We love the pictures and videos of babies learning American Sign Language, ASL (or any other sign language of your country) to ask for “more milk” or “cookie” or “play.” It is a great help to parents; but it is also making our babies smarter, according to the experts.
The research tells us that language building begins at birth; and the more ways we engage our children in language activities along with play, the better and sooner our babies will develop. That is why you see parents teaching their babies Spanish or French numbers, colors, and basic words. It became popular to not only read to your children and build with alphabet blocks, but to do it in more than one spoken language. Then more research came about saying ASL signs would make your baby smarter, too; so it became popular to add that to our early lessons. It is an awesome idea and definitely works to better build language basics.
Does that change if your baby can’t hear? Some hearing parents seem to think so. After they hear those words that their baby is different, broken, deaf, the parents fear for their baby’s future in the world they know. The parents may think they must do something – anything – to cure their baby and give them a future in the world they think is best, their world, the hearing world. Those are normal fears and thoughts. They are also not wrong, though the Deaf world is a good place, too. Every family is different. Every situation is different. The choices made have to be different, too. Research the options, and decide what is best for your family. That could be to learn ASL and embrace Deaf culture, or it could be to opt for a cochlear implant and try to help your child bridge the gap to the hearing world. Or, your family could even decide to try to make the best of both worlds. The decision is up to you.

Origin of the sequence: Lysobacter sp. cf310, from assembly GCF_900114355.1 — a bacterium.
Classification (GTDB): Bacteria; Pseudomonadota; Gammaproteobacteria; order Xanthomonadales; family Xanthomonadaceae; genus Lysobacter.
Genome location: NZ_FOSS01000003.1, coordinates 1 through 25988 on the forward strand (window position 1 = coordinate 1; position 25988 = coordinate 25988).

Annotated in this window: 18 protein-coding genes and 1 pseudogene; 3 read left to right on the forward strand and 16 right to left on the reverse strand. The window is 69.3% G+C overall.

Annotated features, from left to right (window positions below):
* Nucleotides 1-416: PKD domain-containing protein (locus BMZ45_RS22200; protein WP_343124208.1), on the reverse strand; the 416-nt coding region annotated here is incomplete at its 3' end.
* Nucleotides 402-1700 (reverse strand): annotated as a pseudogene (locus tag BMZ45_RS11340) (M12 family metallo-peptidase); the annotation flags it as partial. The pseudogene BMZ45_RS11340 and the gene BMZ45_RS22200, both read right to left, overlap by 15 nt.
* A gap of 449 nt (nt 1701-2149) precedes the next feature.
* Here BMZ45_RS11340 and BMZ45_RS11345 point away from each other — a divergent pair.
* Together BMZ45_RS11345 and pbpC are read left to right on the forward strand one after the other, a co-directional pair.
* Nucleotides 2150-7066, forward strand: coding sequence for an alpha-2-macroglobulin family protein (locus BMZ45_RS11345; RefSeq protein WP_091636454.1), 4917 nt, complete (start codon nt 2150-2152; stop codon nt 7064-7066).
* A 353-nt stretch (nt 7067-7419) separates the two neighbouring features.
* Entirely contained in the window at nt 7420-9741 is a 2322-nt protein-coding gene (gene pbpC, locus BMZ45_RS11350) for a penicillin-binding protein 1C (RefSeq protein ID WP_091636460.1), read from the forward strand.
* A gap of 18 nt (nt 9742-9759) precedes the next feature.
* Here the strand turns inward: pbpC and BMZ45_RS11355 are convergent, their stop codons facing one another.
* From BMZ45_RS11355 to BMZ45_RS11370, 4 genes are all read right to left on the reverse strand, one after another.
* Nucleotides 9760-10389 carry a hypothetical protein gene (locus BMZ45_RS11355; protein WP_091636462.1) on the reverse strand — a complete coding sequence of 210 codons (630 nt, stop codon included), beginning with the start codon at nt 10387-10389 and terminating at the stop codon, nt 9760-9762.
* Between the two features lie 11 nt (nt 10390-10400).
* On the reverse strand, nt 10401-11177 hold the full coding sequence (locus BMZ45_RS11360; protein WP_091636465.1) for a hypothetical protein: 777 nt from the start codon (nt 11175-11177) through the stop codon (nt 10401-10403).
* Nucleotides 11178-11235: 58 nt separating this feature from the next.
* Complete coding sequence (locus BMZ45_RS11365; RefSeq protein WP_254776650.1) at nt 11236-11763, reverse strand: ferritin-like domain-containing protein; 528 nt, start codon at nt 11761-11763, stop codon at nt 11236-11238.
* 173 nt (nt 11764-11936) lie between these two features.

Regardless of your decision, though, don’t dismiss the good that other hearing parents (and possibly you, before your child’s diagnosis) found in the studies of ASL and language acquisition. Those studies are still just as valid, if not more so. Even with early implantation of a cochlear implant, building language from sound alone will take time, and possibly more time than a child with normal hearing. Adding that ASL along with other sound therapies may just increase language foundation development as it does for children with normal hearing. Learning ASL alone won’t necessarily make your child Deaf culturally or prevent your child from being comfortably part of the hearing world.
Since time is of the essence in preparing a child for formal learning and life 9and even more so for a child without normal hearing0, use ASL to enrich the first lessons about a child’s surroundings with visual information as well as auditory. Understanding is increased more quickly when they have a visual “word” for a concept or object; and that understanding can decrease the amount of time that the same auditory word is understood by attaching meaning to visual symbol, and then the visual symbol provides a means to attach the meaning to the sound symbol heard. The important thing is that the object in the environment is given a meaningful symbol for communication to begin. If providing a visual symbol along with the sound symbol decreases the amount of time needed for the child to attach and retain meaning, why wouldn’t you want to use it? Success in the world depends on understanding and then communicating that understanding. Give plenty of different ways for the child to access that knowledge and help them to do that as quickly as possible. That should be the goal. Anything else pales in importance.
ASL, visual sign language, can be an important means of providing understanding to any child (and possibly more quickly than auditory symbols alone) while it also provides linguistic skill foundation in another language besides the verbal. This will only add to brain development and intelligence. All children can benefit from it, so don’t deprive a child with hearing loss of its benefits.